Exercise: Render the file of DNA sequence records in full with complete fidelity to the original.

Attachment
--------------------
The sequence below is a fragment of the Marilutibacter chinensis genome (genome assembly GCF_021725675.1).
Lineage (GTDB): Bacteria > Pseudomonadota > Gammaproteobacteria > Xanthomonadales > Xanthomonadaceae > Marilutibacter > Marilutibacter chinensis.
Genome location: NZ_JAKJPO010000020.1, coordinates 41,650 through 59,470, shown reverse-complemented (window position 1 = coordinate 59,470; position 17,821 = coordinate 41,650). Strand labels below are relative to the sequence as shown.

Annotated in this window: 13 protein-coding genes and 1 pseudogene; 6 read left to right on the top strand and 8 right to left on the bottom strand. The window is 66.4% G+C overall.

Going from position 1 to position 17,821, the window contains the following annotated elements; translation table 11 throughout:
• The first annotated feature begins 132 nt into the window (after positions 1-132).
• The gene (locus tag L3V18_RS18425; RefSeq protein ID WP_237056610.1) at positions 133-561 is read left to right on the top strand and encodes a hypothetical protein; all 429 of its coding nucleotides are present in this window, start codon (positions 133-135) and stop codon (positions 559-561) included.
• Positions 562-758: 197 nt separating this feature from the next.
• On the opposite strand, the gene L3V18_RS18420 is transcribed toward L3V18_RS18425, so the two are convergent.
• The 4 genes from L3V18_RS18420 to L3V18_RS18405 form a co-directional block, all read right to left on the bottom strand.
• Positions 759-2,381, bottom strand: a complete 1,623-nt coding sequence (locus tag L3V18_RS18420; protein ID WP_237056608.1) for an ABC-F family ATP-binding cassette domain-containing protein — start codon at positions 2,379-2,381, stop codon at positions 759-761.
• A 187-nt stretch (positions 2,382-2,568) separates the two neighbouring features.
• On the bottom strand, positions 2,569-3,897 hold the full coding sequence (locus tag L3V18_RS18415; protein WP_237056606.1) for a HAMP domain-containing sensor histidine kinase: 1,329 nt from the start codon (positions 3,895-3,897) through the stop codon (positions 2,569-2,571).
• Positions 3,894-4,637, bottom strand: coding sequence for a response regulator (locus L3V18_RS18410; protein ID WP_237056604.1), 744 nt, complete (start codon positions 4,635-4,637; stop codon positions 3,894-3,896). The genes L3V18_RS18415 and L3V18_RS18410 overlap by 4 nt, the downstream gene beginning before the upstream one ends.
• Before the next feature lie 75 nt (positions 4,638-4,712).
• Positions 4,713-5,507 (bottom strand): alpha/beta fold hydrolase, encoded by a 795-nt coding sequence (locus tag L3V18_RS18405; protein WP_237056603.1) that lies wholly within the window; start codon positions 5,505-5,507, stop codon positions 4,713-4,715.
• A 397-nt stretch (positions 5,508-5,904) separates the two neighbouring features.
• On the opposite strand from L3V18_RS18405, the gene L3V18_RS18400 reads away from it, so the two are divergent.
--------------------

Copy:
The sequence below is a fragment of the Marilutibacter chinensis genome (genome assembly GCF_021725675.1).
Lineage (GTDB): Bacteria > Pseudomonadota > Gammaproteobacteria > Xanthomonadales > Xanthomonadaceae > Marilutibacter > Marilutibacter chinensis.
Genome location: NZ_JAKJPO010000020.1, coordinates 41,650 through 59,470, shown reverse-complemented (window position 1 = coordinate 59,470; position 17,821 = coordinate 41,650). Strand labels below are relative to the sequence as shown.

Annotated in this window: 13 protein-coding genes and 1 pseudogene; 6 read left to right on the top strand and 8 right to left on the bottom strand. The window is 66.4% G+C overall.

Going from position 1 to position 17,821, the window contains the following annotated elements; translation table 11 throughout:
• The first annotated feature begins 132 nt into the window (after positions 1-132).
• The gene (locus tag L3V18_RS18425; RefSeq protein ID WP_237056610.1) at positions 133-561 is read left to right on the top strand and encodes a hypothetical protein; all 429 of its coding nucleotides are present in this window, start codon (positions 133-135) and stop codon (positions 559-561) included.
• Positions 562-758: 197 nt separating this feature from the next.
• On the opposite strand, the gene L3V18_RS18420 is transcribed toward L3V18_RS18425, so the two are convergent.
• The 4 genes from L3V18_RS18420 to L3V18_RS18405 form a co-directional block, all read right to left on the bottom strand.
• Positions 759-2,381, bottom strand: a complete 1,623-nt coding sequence (locus tag L3V18_RS18420; protein ID WP_237056608.1) for an ABC-F family ATP-binding cassette domain-containing protein — start codon at positions 2,379-2,381, stop codon at positions 759-761.
• A 187-nt stretch (positions 2,382-2,568) separates the two neighbouring features.
• On the bottom strand, positions 2,569-3,897 hold the full coding sequence (locus tag L3V18_RS18415; protein WP_237056606.1) for a HAMP domain-containing sensor histidine kinase: 1,329 nt from the start codon (positions 3,895-3,897) through the stop codon (positions 2,569-2,571).
• Positions 3,894-4,637, bottom strand: coding sequence for a response regulator (locus L3V18_RS18410; protein ID WP_237056604.1), 744 nt, complete (start codon positions 4,635-4,637; stop codon positions 3,894-3,896). The genes L3V18_RS18415 and L3V18_RS18410 overlap by 4 nt, the downstream gene beginning before the upstream one ends.
• Before the next feature lie 75 nt (positions 4,638-4,712).
• Positions 4,713-5,507 (bottom strand): alpha/beta fold hydrolase, encoded by a 795-nt coding sequence (locus tag L3V18_RS18405; protein WP_237056603.1) that lies wholly within the window; start codon positions 5,505-5,507, stop codon positions 4,713-4,715.
• A 397-nt stretch (positions 5,508-5,904) separates the two neighbouring features.
• On the opposite strand from L3V18_RS18405, the gene L3V18_RS18400 reads away from it, so the two are divergent.